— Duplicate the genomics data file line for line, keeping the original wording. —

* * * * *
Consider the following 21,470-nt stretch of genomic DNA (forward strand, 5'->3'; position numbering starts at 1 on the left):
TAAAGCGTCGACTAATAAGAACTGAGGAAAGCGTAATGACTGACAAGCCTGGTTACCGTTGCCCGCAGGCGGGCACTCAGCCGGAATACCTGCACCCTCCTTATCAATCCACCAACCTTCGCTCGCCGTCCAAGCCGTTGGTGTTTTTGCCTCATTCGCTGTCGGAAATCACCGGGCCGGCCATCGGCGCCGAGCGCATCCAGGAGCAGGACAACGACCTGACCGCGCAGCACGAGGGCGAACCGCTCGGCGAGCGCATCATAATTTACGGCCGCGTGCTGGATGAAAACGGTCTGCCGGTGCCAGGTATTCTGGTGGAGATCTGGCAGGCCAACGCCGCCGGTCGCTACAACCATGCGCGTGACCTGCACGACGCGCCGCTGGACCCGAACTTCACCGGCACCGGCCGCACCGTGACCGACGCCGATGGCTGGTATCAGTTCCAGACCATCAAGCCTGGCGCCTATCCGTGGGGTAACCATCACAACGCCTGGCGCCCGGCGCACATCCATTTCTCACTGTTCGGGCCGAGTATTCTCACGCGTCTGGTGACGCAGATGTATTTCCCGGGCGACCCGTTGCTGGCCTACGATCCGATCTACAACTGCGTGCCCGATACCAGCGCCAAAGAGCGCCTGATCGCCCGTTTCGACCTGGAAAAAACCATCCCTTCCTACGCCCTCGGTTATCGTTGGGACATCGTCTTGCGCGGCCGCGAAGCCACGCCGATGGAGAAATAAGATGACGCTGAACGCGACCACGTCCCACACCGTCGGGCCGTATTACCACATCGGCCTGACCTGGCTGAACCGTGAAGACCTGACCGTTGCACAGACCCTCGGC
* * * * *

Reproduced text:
Consider the following 21,470-nt stretch of genomic DNA (forward strand, 5'->3'; position numbering starts at 1 on the left):
TAAAGCGTCGACTAATAAGAACTGAGGAAAGCGTAATGACTGACAAGCCTGGTTACCGTTGCCCGCAGGCGGGCACTCAGCCGGAATACCTGCACCCTCCTTATCAATCCACCAACCTTCGCTCGCCGTCCAAGCCGTTGGTGTTTTTGCCTCATTCGCTGTCGGAAATCACCGGGCCGGCCATCGGCGCCGAGCGCATCCAGGAGCAGGACAACGACCTGACCGCGCAGCACGAGGGCGAACCGCTCGGCGAGCGCATCATAATTTACGGCCGCGTGCTGGATGAAAACGGTCTGCCGGTGCCAGGTATTCTGGTGGAGATCTGGCAGGCCAACGCCGCCGGTCGCTACAACCATGCGCGTGACCTGCACGACGCGCCGCTGGACCCGAACTTCACCGGCACCGGCCGCACCGTGACCGACGCCGATGGCTGGTATCAGTTCCAGACCATCAAGCCTGGCGCCTATCCGTGGGGTAACCATCACAACGCCTGGCGCCCGGCGCACATCCATTTCTCACTGTTCGGGCCGAGTATTCTCACGCGTCTGGTGACGCAGATGTATTTCCCGGGCGACCCGTTGCTGGCCTACGATCCGATCTACAACTGCGTGCCCGATACCAGCGCCAAAGAGCGCCTGATCGCCCGTTTCGACCTGGAAAAAACCATCCCTTCCTACGCCCTCGGTTATCGTTGGGACATCGTCTTGCGCGGCCGCGAAGCCACGCCGATGGAGAAATAAGATGACGCTGAACGCGACCACGTCCCACACCGTCGGGCCGTATTACCACATCGGCCTGACCTGGCTGAACCGTGAAGACCTGACCGTTGCACAGACCCTCGGC